A large international study, published in The New England Journal of Medicine, has shown that magnetic resonance imaging (MRI) can reduce the number of invasive prostate biopsies by up to 28%. The study authors also suggest that using MRI to target prostate biopsies leads to more harmful and fewer harmless prostate cancers being diagnosed.

Dr. Caroline Moore, Reader in Urology at University College London and senior author of the study said, "We compared standard prostate biopsy to the use of MRI, offering targeted biopsies to only those men who had a suspicious MRI. The MRI pathway detected more harmful cancers that needed treatment, and it reduced overdiagnosis of harmless cancers, even though fewer men had a biopsy in the MRI arm."

Prostate cancer is currently diagnosed by examining biopsy via a procedure called TRUS (TRansrectal UltraSound guided prostate biopsy). This means taking around 10-12 samples from the prostate using a probe with a special needle. The ultrasound-guided procedure means inserting a probe into the anus under local anesthetic. It involves estimating the position of a possible tumor, it also means that tumors are often missed. 

Researchers from 23 centers randomly allocated 500 men to be examined either with a standard 10-12 core TRUS biopsy, or with an initial MRI scan followed by a targeted biopsy if the MRI showed an abnormality. The main aim was to assess what proportion of men were diagnosed with clinically significant prostate cancer and those with clinically insignificant cancer that is desirable to avoid as it doesn't benefit from treatment.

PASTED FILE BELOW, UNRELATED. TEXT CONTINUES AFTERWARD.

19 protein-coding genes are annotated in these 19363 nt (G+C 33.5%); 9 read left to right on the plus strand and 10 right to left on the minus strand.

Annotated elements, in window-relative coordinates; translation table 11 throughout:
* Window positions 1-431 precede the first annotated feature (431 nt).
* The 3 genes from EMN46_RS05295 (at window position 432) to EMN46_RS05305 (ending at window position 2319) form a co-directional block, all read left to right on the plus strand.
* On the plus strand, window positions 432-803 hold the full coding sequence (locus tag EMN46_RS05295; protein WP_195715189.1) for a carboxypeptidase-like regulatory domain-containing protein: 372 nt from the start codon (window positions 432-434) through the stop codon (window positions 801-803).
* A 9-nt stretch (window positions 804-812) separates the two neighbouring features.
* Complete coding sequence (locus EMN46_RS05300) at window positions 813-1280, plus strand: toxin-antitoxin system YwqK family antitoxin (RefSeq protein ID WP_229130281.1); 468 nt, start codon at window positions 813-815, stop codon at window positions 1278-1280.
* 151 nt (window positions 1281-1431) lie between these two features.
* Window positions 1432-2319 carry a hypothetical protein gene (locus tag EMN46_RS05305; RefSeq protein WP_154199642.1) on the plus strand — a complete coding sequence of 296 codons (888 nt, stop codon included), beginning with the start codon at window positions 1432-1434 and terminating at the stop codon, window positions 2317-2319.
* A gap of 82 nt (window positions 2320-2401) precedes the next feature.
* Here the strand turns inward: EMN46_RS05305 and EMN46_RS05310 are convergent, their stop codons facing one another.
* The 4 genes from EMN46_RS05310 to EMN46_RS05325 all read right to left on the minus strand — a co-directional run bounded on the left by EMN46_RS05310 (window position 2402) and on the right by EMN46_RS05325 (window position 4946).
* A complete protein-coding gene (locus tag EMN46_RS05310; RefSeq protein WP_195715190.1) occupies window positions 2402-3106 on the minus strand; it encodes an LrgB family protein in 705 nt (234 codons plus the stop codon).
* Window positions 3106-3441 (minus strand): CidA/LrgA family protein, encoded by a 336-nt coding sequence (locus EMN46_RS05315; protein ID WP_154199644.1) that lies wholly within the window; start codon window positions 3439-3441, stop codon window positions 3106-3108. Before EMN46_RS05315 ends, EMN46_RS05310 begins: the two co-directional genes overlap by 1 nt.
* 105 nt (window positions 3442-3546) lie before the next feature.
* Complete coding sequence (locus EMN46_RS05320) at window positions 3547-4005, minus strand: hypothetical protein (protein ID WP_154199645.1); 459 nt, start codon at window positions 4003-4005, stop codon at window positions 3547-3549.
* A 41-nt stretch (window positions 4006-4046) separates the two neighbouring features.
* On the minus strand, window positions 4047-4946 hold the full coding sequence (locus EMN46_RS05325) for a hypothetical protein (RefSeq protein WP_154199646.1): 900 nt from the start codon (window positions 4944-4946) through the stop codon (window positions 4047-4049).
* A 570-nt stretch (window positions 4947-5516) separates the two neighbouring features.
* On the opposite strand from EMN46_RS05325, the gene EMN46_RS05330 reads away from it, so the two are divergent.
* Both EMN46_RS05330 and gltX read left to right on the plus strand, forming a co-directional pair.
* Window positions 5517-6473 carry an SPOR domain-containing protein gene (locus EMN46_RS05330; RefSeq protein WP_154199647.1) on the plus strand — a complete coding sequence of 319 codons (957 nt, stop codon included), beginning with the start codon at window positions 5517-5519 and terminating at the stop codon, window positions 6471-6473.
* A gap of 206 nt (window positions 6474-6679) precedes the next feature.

The researchers found that 71 (28%) of the 252 men in the MRI arm of the study avoided the need for a subsequent biopsy. Of those who needed a biopsy, the researchers detected clinically significant cancer in 95 (38%) of the 252 men, compared with 64 (26%) of the 248 men who received only the TRUS biopsy.

"This shows that a diagnostic pathway with initial MRI assessment followed by biopsy when required, can not only reduce the overall number of biopsies performed, but can give more accurate results than TRUS-biopsy alone. We also found that patients who had MRI had fewer side effects than those who just had the standard TRUS biopsy," explained first author Dr. Veeru Kasivisvanathan of University College London.

"The ability to perform good quality MRI and the ability to interpret the MRI information are specialist skills," said Dr. Kasivisvanathan. "In the long-term, this new diagnostic pathway can be cost-effective. Costs can be saved by the reduction in the number of men undergoing biopsy in the first place, by the earlier diagnosis of harmful cancers and in the avoidance of the diagnosis of harmless cancers"

Professor Hein Van Poppel, EAU Adjunct Secretary General, University Hospitals of the Leuven, commented, "This work shows that using MRI to decide whether or not to perform a biopsy has the potential to save around a quarter of a million European men each year from going through the biopsy procedure, and so may be cost-effective in the long run. MRI use also shows up small aggressive cancers at a curable stage, and allows us to delay or simply not perform biopsies for some cancers which will not turn out to be dangerous."